Sponsors of a beefed-up youth curfew measure approved by the City Council last night say it will keep Baltimore youth safe and out of trouble, but the ACLU opposes it, calling the ordinance “deeply flawed,” “unworkable” and an invitation to “arbitrary and discriminatory enforcement.”
“The proposal infringes upon fundamental parental rights by depriving parents of discretion to raise their children in ways that make sense for the family,” Sonia Kumar, staff attorney at the American Civil Liberties Union of Maryland, wrote in a letter to the Council.
The tightened curfew rules in Council Bill 13-0261 increase the likelihood that a child allowed to be outside by parents who consider him or her to be safe and responsible could be taken away in handcuffs, Kumar wrote.
“Under the proposal, a mom can’t let her son stay late at a friend’s house because he and his brother just had an argument and need a little space from each other,” Kumar wrote. “She can’t ask an older daughter to run to the store for baby formula and diapers for an infant who can’t be left unsupervised.”
The bill calls for all children under 14 to be inside by 9 p.m. year-round. Youngsters ages 14 to 16 could stay outside until 10 p.m. on school nights and until 11 p.m. on other nights.
Under current rules, all children and teens younger than 17 can stay out until 11 on weeknights and until midnight on weekends.
The bill also expands the daytime curfew hours, which are currently 9 a.m. to 2:30 p.m., making them 7:30 a.m. to 3 p.m. It eliminates an exception that permits young people running errands for their parents or who are married.
The fine for the parents of children caught outside after curfew is increased under the measure, from $300 to $500. To avoid a citation, parents and their children must attend city-approved “family counseling” classes.
Proponents: Protecting Children from Neglect and Crime
Approved by a vote of 11-2 (Councilmen Carl Stokes and Warren Branch voted “no”), the measure is considered likely to pass when it comes up for final passage next month. It was introduced amid continuing concern over juvenile crime and violence across the city.
“Some believe this legislation will not deter youth from committing crime, but most believe students will be safe if they are at home,” wrote Shalik D. Fulton, chairman of the Baltimore City Youth Commission, in a letter of support.
The bill’s chief sponsor, 2nd District Councilman Brandon M. Scott, points to the services young people and their families will be able to access after a curfew violation sends them to planned “youth connection centers.”
Police Chief Anthony W. Batts supports the measure, as does Mayor Stephanie Rawlings-Blake.
At a February forum about a crime spike in Canton, the mayor spoke strongly about her distress at the sight of 6- and 7-year-olds showing up at the summer curfew center at 1 in the morning.
“What must be going on in their lives – or not going on – for that to happen?” she said.
But the ACLU, as well as the Fraternal Order of Police, argue that the tougher curfew will be ineffective and places a burden on police officers who are given few guidelines – and wide discretion – about how to enforce it.
Critics: Creating Crimes Where None Existed
The only way for police to enforce the law fairly, Kumar says, is by stopping every young-looking person since, before stopping them, they cannot know whether they are engaged in one of the exceptions permitted by the law.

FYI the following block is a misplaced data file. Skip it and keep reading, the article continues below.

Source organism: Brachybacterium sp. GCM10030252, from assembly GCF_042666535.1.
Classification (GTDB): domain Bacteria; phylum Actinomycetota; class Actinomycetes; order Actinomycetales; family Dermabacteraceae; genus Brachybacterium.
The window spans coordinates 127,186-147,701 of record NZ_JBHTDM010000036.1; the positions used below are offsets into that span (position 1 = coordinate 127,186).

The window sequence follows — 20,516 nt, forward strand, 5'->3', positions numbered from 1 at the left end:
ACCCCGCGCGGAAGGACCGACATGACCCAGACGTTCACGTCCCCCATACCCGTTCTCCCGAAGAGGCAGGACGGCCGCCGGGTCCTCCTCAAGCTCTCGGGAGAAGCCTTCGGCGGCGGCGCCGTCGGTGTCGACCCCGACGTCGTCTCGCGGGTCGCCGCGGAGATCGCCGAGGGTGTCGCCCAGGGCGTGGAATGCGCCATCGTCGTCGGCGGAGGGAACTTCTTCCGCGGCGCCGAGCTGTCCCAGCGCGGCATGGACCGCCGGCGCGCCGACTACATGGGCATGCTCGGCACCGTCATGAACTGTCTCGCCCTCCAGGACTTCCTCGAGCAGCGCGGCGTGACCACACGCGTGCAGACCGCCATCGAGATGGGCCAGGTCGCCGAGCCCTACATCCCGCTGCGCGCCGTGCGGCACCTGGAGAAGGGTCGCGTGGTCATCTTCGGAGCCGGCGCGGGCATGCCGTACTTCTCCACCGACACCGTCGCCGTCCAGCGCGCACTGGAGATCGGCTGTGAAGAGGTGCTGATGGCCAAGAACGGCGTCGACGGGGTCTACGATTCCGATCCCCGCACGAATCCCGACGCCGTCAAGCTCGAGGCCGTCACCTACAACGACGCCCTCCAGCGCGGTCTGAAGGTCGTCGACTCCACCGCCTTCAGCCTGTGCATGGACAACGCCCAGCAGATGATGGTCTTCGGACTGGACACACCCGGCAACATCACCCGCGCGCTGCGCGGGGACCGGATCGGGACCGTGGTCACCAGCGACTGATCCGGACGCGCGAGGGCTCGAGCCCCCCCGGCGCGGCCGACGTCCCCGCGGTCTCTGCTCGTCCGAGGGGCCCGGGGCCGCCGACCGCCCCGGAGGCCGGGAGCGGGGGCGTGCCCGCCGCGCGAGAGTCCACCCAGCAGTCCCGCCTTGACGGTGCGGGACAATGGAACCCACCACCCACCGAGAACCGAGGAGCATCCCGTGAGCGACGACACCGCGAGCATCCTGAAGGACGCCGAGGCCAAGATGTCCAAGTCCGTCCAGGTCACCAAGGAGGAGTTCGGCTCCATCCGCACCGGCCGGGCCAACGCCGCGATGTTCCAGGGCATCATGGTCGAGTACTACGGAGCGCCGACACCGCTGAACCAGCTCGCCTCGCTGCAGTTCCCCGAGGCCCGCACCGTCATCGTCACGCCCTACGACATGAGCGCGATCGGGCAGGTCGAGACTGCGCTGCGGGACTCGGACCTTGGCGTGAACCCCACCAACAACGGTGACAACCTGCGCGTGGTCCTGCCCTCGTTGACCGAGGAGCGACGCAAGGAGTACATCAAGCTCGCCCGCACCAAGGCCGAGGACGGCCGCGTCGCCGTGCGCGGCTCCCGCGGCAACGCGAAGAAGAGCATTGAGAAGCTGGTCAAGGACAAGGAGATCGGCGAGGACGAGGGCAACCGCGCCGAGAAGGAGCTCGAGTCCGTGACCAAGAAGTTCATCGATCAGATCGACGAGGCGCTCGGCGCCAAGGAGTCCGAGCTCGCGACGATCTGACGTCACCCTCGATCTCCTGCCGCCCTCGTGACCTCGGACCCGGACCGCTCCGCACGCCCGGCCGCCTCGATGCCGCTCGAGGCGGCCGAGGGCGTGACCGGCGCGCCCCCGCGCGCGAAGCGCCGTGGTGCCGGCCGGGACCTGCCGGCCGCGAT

“Police cannot tell, simply by looking at a teenager, whether he or she is walking to or from school, home from work, or a basketball game, or, whether the activity she just left was properly supervised, as the curfew law requires,” Kumar wrote. “It is equally difficult for a young person to prove, in many instances, that she was where she said she was.”
Under the measure, police can demand a school ID or other form of identification from a suspected curfew violator.
“Since such proof is something that many youth are unlikely to have, brief stops can escalate into confrontational encounters, creating crimes where none existed – not only for youth, but also adults,” Kumar wrote.
“Moreover, these stops are likely to be concentrated upon those areas with the greatest police presence at night – poor and minority neighborhoods – and disproportionately upon people of color.”
Although violators are not put into the juvenile system, their treatment in some ways will be hard to distinguish from that of criminals, Kumar argues.
“BPD has repeatedly stated that its policy when transporting anyone – regardless of age – is to handcuff them. Are police to make an exception when transporting curfew violators?” she wrote.
“If a young person starts to run away, are police to pursue them? To use force, including weapons, to stop them?”
Police already have the authority to intervene when young people are doing something illegal or are in danger, Kumar says, adding that “there is no evidence locking people inside keeps them from being victimized or delinquent.”
Constitutional and Policy Questions
Kumar said the proposal raises significant concerns about its constitutionality. In 1995, a similarly worded juvenile curfew imposed in Frederick was struck down by the Maryland Court of Appeals. Other laws were held to be unconstitutional in California, Wisconsin and Iowa.
Compared to curfews that have stood up to constitutional challenges, Baltimore’s is “far-reaching and extreme.”
“We have found no case upholding a curfew as early as 9 p.m. or that requires police to differentiate between young people under or over 14.”
The ACLU letter lauds the bill for being “well-intentioned,” but says it addresses problems police shouldn’t be tasked with solving.
“The city should continue focusing its efforts on building its capacity to provide supportive services and resources.”